clubhouse, east hampton, indoor, tennis, cornhole, bar, happy hour, bowling, mini golf

Story - Education

Jun 18, 2009 10:46 AMPublication: The Southampton Press

Stony Brook Southampton windmill receives $250,000 facelift

Jun 18, 2009 10:46 AM

A 300-year-old piece of history, one in which many famous guests have spent the night over the past century, sits atop a hill on the Stony Brook Southampton campus, overlooking Shinnecock Bay.

In its previous incarnations, the iconic structure has served as a working mill, a guesthouse that once accommodated playwright Tennessee Williams, and a meeting place for students and faculty at the former Southampton College during the 1960s. The interior of the building has been closed for decades after falling into disrepair.

But following the investment of $250,000, including $100,000 in the form of an anonymous grant, and months of renovations, the Stony Brook Southampton Windmill once again opened its doors—this time to students and faculty of the new college.

“It remains a treasure to be enjoyed by the entire Southampton community,” said Stony Brook University President Shirley Strum Kenny during Sunday’s ribbon-cutting ceremony for the windmill.

The windmill, which originally sat on what is now Hill Street in Southampton Village, was moved to its current location in 1890 to become part of what was then known as the Claflin estate. During that time, it served as a playhouse for the Claflins’ daughter Beatrice, according to “The College Windmill: An Affectionate History,” a booklet authored by Edward Glanz, the founding provost of Southampton College.

The property remained in the Claflin family until it was sold following World War II and was then run as the Tucker Mill Inn, catering primarily to summer visitors. Tennessee Williams rented the windmill one summer in the 1950s and, according to rumor, wrote several of his famous plays while staying there.

Long Island University purchased the property in 1963 and opened it as Southampton College. During the college’s early years, the windmill served as a meeting place for students and its top floor offered overnight accommodations to the school’s more prominent guests. The 82-acre campus was acquired by Stony Brook University and reopened as Stony Brook Southampton in fall 2007.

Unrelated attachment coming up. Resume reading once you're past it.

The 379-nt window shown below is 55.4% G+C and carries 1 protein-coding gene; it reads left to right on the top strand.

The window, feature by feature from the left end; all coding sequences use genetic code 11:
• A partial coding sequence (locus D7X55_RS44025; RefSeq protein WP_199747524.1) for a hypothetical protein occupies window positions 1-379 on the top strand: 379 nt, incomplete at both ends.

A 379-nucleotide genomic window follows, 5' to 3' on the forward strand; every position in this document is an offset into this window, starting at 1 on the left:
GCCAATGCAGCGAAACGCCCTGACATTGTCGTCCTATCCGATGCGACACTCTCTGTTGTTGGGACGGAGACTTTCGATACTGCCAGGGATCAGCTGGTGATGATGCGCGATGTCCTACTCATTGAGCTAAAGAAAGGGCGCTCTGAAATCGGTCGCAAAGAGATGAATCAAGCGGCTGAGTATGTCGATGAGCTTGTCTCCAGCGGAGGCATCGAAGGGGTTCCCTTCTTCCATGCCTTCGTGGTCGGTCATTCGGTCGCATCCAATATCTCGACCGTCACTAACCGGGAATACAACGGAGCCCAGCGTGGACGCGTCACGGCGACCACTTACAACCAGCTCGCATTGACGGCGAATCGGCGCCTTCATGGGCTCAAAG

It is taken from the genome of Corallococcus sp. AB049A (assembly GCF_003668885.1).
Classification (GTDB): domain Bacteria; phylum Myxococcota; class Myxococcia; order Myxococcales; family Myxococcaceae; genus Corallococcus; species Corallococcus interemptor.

Following the extensive renovation, the windmill’s ground-floor room has been dedicated as the Glanz-Marmion room in honor of Mr. Glanz and Harry Marmion, a former president of Southampton College. Mr. Marmion also later served as president of Save the College at Southampton, a group that was dedicated to preserving the campus before it was acquired by Stony Brook.

The multipurpose meeting room will now be used by students and faculty, according to Ms. Kenny, who will be stepping down from her post at the end of the summer. She helped spearhead the university’s takeover of the Shinnecock Hills campus in 2006.

The interior of the windmill now features wood floors, two hearths and a working bathroom. The exterior has also been given a facelift and the windmill’s blades have been replaced.

“It looked completely different last fall,” said Darren Johnson, the media relations manager for Stony Brook Southampton.

About 100 people attended Sunday’s ribbon-cutting ceremony, which marked the conclusion of the restoration work. Those in attendance included former Southampton College Provost U.S. Representative Tim Bishop of Southampton, and New York State Assemblyman Fred W. Thiele Jr. of Sag Harbor.

“This was a special place that changed my life,” said Mr. Thiele, who earned his undergraduate degree from Southampton College.

Mr. Bishop took a moment to thank all of those who have worked to help restore the windmill. “You have honored our traditions,” he said. “All of us appreciate that.”

Ms. Kenny also paid her respects to Louis Spero, the 60-year-old project manager who was killed on April 29 after his pickup truck was struck from behind on Sunrise Highway in Westhampton. Mr. Spero was traveling between the Stony Brook and Shinnecock Hills campuses at the time of the accident. The driver of the other car, 35-year-old Paul Nelson of Riverhead, was subsequently charged with driving while his ability was impaired by drugs.

“His untimely passing diminishes us all,” Ms. Kenny said of Mr. Spero.

You've read 1 of 7 free articles this month.

Already a subscriber? Sign in

The college's windmill was for many years an important gathering spot for students, and the setting for numerous special events and celebrations. During my tenure as a student at Southampton in the late 70s, I remember going there for receptions and parties with college adminstrators. I wonder if the large, and rather odd-looking picture window is still there. The window provided great views of the bay and ocean, but looked wildly out of place on the structure.
By Doug Love (3), Huntington on Jun 19, 09 4:22 PM